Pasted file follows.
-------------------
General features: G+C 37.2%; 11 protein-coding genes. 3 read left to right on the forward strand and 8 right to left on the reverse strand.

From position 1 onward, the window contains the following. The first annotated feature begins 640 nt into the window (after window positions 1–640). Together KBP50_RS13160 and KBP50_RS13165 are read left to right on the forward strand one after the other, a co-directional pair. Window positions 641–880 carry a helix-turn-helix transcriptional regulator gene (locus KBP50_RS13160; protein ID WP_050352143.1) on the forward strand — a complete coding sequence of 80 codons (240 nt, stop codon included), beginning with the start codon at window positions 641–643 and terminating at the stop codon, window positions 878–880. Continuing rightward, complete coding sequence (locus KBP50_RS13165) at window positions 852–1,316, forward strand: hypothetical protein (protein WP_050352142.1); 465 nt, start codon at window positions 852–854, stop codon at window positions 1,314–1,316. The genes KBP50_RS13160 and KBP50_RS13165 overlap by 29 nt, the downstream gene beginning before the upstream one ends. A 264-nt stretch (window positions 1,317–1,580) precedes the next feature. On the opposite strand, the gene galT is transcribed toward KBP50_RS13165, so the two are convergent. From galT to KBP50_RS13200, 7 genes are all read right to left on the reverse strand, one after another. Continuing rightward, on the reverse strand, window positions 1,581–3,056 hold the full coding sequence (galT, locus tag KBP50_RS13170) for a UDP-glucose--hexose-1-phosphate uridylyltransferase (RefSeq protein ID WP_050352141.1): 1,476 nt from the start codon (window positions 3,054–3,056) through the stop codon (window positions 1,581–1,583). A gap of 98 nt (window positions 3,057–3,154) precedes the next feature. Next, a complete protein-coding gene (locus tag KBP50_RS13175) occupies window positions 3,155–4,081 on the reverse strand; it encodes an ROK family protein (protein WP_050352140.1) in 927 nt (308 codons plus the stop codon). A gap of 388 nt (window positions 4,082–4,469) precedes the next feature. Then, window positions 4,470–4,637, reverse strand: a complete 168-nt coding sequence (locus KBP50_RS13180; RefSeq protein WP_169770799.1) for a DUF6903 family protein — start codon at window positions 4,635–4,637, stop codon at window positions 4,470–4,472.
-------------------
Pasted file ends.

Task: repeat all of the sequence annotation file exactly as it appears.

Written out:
General features: G+C 37.2%; 11 protein-coding genes. 3 read left to right on the forward strand and 8 right to left on the reverse strand.

From position 1 onward, the window contains the following. The first annotated feature begins 640 nt into the window (after window positions 1–640). Together KBP50_RS13160 and KBP50_RS13165 are read left to right on the forward strand one after the other, a co-directional pair. Window positions 641–880 carry a helix-turn-helix transcriptional regulator gene (locus KBP50_RS13160; protein ID WP_050352143.1) on the forward strand — a complete coding sequence of 80 codons (240 nt, stop codon included), beginning with the start codon at window positions 641–643 and terminating at the stop codon, window positions 878–880. Continuing rightward, complete coding sequence (locus KBP50_RS13165) at window positions 852–1,316, forward strand: hypothetical protein (protein WP_050352142.1); 465 nt, start codon at window positions 852–854, stop codon at window positions 1,314–1,316. The genes KBP50_RS13160 and KBP50_RS13165 overlap by 29 nt, the downstream gene beginning before the upstream one ends. A 264-nt stretch (window positions 1,317–1,580) precedes the next feature. On the opposite strand, the gene galT is transcribed toward KBP50_RS13165, so the two are convergent. From galT to KBP50_RS13200, 7 genes are all read right to left on the reverse strand, one after another. Continuing rightward, on the reverse strand, window positions 1,581–3,056 hold the full coding sequence (galT, locus tag KBP50_RS13170) for a UDP-glucose--hexose-1-phosphate uridylyltransferase (RefSeq protein ID WP_050352141.1): 1,476 nt from the start codon (window positions 3,054–3,056) through the stop codon (window positions 1,581–1,583). A gap of 98 nt (window positions 3,057–3,154) precedes the next feature. Next, a complete protein-coding gene (locus tag KBP50_RS13175) occupies window positions 3,155–4,081 on the reverse strand; it encodes an ROK family protein (protein WP_050352140.1) in 927 nt (308 codons plus the stop codon). A gap of 388 nt (window positions 4,082–4,469) precedes the next feature. Then, window positions 4,470–4,637, reverse strand: a complete 168-nt coding sequence (locus KBP50_RS13180; RefSeq protein WP_169770799.1) for a DUF6903 family protein — start codon at window positions 4,635–4,637, stop codon at window positions 4,470–4,472.